I ached to go inside, to study God’s Word with other women, to connect. I was so lonely and so weary. I gathered my books and called back to her “Hey, hop out of the car!” She turned toward me with the look I’d become all too familiar with, and it began again. She raged and threatened; her constant need to control me overwhelmed both of us. I quickly prayed (for the twentieth time that day) that the Lord would give me patience and wisdom.
She hurled every hurtful word she could think of at me, along with some rocks, and anything else in her reach. I never made it further than 5 feet from the car that day.
As I sat down on the gravel driveway fighting hard for this child who refused to be loved, I cried.
I knew I was beginning to break. That day I returned home lonelier than I’d been before we arrived.
Are you a family who has made the life-changing decision to adopt?
Was it harder, easier, or just what you expected? In this case, for our family, it was definitely harder. I know this is not always the case, and that God will bring beauty from ashes, but this season of our life was heart-breaking.
I hope that by sharing and providing some ideas on how you can walk alongside families, it will give you a new understanding, compassion and awareness for how you can serve.
Join us in this 3-part series as I describe what it was like to adopt a child with Reactive Attachment Disorder and share how you, as fellow believers, can serve other families dealing with similar situations.
Everywhere you look there are children, people, cars, dogs, trash blowing across the road, busses racing by....a constant sea of movement. There are buildings being constructed, people at work, something for sale, a noise that never ceases; always a rush. But what for? People work hard in hope that opportunity will come, but sadly enough, for many here in Sucre, it seems that it never does...
Everywhere you look there are children, people, cars, dogs, trash blowing across the road, busses racing by....a constant sea of movement. There are buildings being constructed, people at work, something for sale, a noise that never ceases; always a rush.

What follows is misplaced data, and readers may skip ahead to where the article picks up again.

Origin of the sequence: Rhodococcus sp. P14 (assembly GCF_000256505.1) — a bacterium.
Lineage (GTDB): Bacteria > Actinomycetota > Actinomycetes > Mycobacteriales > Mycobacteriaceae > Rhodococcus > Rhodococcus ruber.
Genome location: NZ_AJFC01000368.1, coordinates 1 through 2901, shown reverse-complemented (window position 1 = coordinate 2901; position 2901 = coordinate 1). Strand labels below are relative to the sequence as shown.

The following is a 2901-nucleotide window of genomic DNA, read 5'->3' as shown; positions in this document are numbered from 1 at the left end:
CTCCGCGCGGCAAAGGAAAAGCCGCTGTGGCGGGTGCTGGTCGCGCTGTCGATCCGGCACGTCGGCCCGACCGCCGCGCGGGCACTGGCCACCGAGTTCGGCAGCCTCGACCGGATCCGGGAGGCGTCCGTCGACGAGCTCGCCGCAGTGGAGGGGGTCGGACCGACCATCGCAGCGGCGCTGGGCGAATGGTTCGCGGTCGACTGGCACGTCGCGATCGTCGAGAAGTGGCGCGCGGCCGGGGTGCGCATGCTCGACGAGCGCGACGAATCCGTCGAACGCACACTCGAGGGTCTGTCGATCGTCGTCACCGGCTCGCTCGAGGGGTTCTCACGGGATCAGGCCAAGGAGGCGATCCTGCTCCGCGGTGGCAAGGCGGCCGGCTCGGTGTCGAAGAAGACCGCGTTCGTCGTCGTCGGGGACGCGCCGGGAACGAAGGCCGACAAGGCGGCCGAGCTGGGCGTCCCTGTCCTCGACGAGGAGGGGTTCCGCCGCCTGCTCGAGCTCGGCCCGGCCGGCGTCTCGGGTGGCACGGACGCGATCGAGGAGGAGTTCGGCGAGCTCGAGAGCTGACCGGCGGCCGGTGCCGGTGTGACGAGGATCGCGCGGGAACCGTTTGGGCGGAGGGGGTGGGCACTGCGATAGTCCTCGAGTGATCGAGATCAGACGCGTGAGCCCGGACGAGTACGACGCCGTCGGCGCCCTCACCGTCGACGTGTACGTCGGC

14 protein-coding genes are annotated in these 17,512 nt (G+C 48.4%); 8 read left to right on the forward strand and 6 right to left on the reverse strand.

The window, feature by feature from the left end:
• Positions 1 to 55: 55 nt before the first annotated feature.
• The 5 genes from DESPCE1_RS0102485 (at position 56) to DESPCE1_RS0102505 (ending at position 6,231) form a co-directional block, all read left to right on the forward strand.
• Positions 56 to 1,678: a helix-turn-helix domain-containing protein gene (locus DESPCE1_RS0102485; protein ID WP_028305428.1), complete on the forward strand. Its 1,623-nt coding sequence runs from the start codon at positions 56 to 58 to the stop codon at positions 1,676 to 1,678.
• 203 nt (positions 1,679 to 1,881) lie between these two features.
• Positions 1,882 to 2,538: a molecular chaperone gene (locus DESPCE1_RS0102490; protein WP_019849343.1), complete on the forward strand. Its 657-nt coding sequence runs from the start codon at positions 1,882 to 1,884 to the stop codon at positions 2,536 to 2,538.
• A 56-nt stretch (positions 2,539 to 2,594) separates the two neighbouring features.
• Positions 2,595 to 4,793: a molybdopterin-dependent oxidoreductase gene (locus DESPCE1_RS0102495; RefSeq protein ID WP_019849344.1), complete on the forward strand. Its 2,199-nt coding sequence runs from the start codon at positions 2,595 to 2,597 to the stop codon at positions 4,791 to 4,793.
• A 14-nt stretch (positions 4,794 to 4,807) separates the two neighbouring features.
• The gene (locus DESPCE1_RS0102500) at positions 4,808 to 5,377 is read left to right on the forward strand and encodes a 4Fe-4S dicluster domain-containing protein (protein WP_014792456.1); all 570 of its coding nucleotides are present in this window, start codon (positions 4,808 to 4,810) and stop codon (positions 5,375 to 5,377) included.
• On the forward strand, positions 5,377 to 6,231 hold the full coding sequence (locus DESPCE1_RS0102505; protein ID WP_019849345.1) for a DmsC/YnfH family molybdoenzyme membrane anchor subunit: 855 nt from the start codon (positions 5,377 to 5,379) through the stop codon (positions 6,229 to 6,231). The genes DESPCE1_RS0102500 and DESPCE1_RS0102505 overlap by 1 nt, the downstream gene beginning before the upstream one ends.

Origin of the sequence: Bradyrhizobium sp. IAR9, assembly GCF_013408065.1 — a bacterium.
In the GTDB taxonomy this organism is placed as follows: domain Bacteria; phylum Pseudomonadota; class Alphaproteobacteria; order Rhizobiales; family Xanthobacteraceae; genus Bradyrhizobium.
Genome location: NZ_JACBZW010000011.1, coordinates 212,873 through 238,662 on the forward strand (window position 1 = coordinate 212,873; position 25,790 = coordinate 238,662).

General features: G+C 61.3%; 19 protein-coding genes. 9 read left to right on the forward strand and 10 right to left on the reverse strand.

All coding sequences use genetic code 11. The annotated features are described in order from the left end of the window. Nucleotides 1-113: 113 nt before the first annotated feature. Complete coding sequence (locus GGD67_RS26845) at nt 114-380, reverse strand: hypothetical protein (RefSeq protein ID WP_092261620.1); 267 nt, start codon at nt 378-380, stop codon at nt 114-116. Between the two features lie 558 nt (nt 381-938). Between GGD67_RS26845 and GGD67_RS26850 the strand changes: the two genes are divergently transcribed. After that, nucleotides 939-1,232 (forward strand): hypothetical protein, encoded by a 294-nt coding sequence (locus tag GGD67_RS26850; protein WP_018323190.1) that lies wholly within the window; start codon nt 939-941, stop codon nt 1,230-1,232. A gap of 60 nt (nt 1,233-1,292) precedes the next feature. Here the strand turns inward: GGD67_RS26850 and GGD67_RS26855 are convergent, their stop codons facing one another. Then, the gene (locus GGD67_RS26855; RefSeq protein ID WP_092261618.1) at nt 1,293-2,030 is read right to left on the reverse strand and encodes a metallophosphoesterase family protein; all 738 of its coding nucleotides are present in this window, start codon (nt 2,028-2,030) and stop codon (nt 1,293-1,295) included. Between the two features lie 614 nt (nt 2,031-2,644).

But what for? People work hard in hope that opportunity will come, but sadly enough, for many here in Sucre, it seems that it never does.
We met with Esperanza, a mother of three who works hard all day, every day, handwashing laundry and still just barely getting by. We assumed she was single by the way she spoke of her "son's father." But none of us had the heart to ask. She lived in the heart of the city but spoke as if she were all alone. The only family she mentioned were the "cousins" of her children, as she called them, from her "boys' father's family". To get to her humble dwelling we climbed over a concrete guardrail, at a random spot off a steep embankment from a busy road, down a shaky set of rusty steel and plywood stairs. It was a tiny, hidden community unto itself, no more than five ramshackle dwellings. You never would have known it was there. It left us wondering how the women of FH had ever found it?
There were children, dogs and hanging laundry amongst the rubbish and mess. Yet children’s eager faces greeted us, hoping for a sponsor`s letter or even better, a visit! All three children were FH sponsored children and seemed more optimistic than most.
But on Esperanza's sad face, there was loneliness and exhaustion, embarrassment that all she had to offer her guests was Salvetti soda, one of which she provided in a wooden bowl because she had no more cups.
Though we knew that our 20-minute visit, gift of school supplies and simple words could not erase that, before we left we covered Esperanza with our prayers. What else can you do when you feel impossibly inadequate?
God's grace covers what we cannot.
His love was a hopeful light in Esperanza's dim, damp, single room dwelling. She smiled as we left, asking us not to forget her. It was heart wrenching.
How could we possibly forget?
Just as her sad face and situation was a profound example of those need, Jesus is a profound example that we NOT FORGET those in need.
"And the King will answer them,`Truly I tell you, just as you did it to one of the least of these who are members of my family, you did it to me." Matthew 25:40
Just as Sucre felt like a city that would never sleep, I prayed that we would be a people that would never forget. That we would remember her as a member of the family of Christ and continue to lift her up in prayer.
It left me wondering, what will we do for the least of these? In a world that moves too fast, where distraction abounds and we race to keep up, how will you and I serve, how can we pray and be a people that never forgets?
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SAVE THE DATE: Vacation Bible School will be June 25-29th this year! Please note that the date is earlier than normal but it will be just as much fun! More details to come so stay tuned!
MCC has a new youth lead High-School Youth Group - The Hang Out! High School students will meet Sunday nights at 6pm beginning March 4th. Their vision is to create a positive place for church going teens and teens who wouldn’t normally come to church, to build relationships and encourage involvement in bible study lessons and group discussion. Contact Abbie Bryant for more information.
Missionaries Return from Bolivia
Check out the story, Missionaries Return from Bolivia that ran in the East Mountain Telegraph, April 6th, 2017.